The New York Times published a powerful op-ed yesterday by Nasser Al-Aulaqi about the killing of his grandson Abdulrahman, in which he asked, “The government has killed a 16-year-old American boy. Shouldn’t it at least have to explain why?” In a federal court in Washington today, we are arguing that the government must explain and account for its actions.
Without accountability, what’s to stop the government from doing whatever it wants? This is why the Fifth Amendment requires that the state cannot deprive citizens of their “life, liberty, or property, without due process of law.” Yet when American drone strikes killed three U.S. citizens in Yemen in 2011 that’s exactly what it did.
The ACLU and the Center for Constitutional Rights have filed a lawsuit challenging the constitutionality of the U.S. government’s killing of Anwar Al-Aulaqi, Samir Khan, and two weeks later Abdulrahman Al-Aulaqi. The Justice Department has asked the court to dismiss the case, arguing that “political questions” and national security issues bar judicial review. But in fact, the courts have a crucial role to play in judging the legality of the government’s actions.
The lawsuit was filed on behalf of Nasser Al-Aulaqi, the father and grandfather of Anwar and Abdulrahman Al-Aulaqi, and Khan’s mother, Sarah. As the ACLU’s Hina Shamsi, one of attorneys who will appear today, said:
The Constitution does not allow government officials to kill Americans based on vague and shifting legal criteria and evidence never presented to a court. The government has argued that the court should step aside when the executive branch conducts extrajudicial killings of American citizens abroad, but the Supreme Court has ruled that the judiciary has an essential role to play in protecting civil liberties even in the context of actual military conflict. The Constitution’s protections are never more crucial than when the government seeks to deprive people of their lives.
In 2010, following press reports that the U.S. government had put Anwar Al-Aulaqi on a “kill list,” the ACLU and CCR filed a previous lawsuit representing his father challenging the government’s authority to do so. The court dismissed that suit on the grounds that the elder Al-Aulaqi did not have legal standing to challenge the targeting of his son, and that the request for before-the-fact judicial review raised non-justiciable “political questions.” The current lawsuit raises different legal questions because it was filed after the killings happened.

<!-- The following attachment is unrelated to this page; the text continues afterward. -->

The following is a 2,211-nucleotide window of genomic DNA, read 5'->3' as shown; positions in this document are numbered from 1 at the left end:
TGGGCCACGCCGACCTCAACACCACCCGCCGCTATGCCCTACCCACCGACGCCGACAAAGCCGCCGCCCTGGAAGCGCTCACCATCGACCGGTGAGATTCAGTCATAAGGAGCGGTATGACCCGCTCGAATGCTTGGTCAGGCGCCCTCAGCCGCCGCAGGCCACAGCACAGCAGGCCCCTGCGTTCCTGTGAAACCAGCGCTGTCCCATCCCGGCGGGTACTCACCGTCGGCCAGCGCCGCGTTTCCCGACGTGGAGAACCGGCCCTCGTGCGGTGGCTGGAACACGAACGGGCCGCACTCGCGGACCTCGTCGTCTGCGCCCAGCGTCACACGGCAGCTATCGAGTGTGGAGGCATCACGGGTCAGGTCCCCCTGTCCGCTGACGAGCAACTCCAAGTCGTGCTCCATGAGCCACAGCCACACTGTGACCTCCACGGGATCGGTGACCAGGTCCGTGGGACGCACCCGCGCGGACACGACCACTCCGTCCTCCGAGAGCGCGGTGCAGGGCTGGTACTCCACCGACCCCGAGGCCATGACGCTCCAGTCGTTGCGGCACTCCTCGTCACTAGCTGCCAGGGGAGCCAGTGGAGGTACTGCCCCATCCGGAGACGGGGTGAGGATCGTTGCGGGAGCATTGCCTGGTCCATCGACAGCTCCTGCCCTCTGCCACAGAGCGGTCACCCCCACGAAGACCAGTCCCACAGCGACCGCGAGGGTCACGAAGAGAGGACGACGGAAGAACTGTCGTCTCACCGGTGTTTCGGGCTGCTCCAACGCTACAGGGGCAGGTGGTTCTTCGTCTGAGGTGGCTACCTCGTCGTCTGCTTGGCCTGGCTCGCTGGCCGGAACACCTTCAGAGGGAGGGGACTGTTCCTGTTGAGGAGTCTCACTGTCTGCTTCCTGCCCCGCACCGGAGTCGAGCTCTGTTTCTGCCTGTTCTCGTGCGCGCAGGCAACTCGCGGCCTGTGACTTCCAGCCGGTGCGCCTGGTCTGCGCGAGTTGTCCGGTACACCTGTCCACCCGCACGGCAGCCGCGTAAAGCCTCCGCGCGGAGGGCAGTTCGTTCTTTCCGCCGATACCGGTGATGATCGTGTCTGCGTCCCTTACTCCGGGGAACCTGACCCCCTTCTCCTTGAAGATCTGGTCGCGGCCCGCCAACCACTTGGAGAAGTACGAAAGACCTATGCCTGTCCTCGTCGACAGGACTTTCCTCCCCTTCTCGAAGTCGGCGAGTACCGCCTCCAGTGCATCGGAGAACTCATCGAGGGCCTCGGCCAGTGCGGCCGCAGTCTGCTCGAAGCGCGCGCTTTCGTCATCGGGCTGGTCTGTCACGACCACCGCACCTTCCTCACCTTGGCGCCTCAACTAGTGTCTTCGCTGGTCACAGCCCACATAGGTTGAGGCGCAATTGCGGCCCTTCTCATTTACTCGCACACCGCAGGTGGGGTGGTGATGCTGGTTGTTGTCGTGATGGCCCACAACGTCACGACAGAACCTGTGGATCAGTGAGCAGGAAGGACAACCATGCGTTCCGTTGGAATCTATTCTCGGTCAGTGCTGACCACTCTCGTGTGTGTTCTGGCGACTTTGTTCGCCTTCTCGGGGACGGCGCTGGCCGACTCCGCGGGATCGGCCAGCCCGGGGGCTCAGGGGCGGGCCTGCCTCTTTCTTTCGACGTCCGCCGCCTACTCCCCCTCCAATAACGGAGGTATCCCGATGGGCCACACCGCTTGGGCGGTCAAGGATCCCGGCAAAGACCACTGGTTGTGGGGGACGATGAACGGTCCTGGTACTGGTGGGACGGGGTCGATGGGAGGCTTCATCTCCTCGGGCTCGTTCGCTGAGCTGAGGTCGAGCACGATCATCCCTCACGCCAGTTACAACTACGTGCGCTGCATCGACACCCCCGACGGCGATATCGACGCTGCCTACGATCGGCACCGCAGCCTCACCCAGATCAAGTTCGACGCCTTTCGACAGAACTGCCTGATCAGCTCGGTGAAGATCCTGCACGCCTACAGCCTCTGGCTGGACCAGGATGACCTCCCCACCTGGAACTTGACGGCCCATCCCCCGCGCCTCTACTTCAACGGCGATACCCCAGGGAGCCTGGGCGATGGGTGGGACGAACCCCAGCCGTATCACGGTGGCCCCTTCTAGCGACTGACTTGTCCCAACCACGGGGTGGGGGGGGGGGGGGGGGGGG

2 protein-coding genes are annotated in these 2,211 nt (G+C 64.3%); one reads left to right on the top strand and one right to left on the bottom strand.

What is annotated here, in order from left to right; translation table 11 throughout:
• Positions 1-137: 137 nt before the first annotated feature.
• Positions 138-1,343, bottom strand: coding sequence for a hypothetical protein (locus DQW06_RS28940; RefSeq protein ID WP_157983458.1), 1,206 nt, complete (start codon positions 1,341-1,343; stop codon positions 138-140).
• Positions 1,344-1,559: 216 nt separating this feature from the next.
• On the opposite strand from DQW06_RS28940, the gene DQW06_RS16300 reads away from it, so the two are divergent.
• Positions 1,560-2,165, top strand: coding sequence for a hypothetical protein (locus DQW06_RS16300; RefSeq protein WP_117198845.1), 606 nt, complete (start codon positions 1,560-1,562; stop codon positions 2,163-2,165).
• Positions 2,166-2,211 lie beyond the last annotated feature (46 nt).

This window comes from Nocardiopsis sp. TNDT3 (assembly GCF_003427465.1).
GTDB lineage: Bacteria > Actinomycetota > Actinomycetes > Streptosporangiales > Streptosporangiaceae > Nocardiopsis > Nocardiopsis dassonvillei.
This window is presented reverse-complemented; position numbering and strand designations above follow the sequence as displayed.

And so today, the question of whether the case should be heard on its merits is before a court. As CCR’s Pardiss Kebriaei, who will also argue in court today, said:
The government’s position is unprecedented and extraordinary. It claims the most consequential power a government can exercise against its own citizens – the power to take life without due process – and asserts that the courts should have no role at all in reviewing its actions, even after the fact, even when the killings are off any battlefield. The court should exercise its constitutionally mandated role and review our clients’ fundamental claims. It is for the court to determine the legality of the government’s actions, not for the government simply to assert it.
Today in a Los Angeles Times op-ed, former federal judge John J. Gibbons echoed that sentiment. He represented Guantánamo Bay detainees in the landmark 2004 Supreme Court case Rasul vs. Bush.
I argued that the president's position presented a profound threat to the role of the courts in safeguarding the rule of law, and that the prisoners were entitled to due process, including judicial examination of the government's reasons for holding them. The Supreme Court agreed, reaffirming that an asserted "state of war is not a blank check" for the executive branch when civil liberties are at stake.
Just as the Supreme Court ruled that judicial review was required in that case, it is essential in the targeted killing case being argued today – especially since it is about life and death.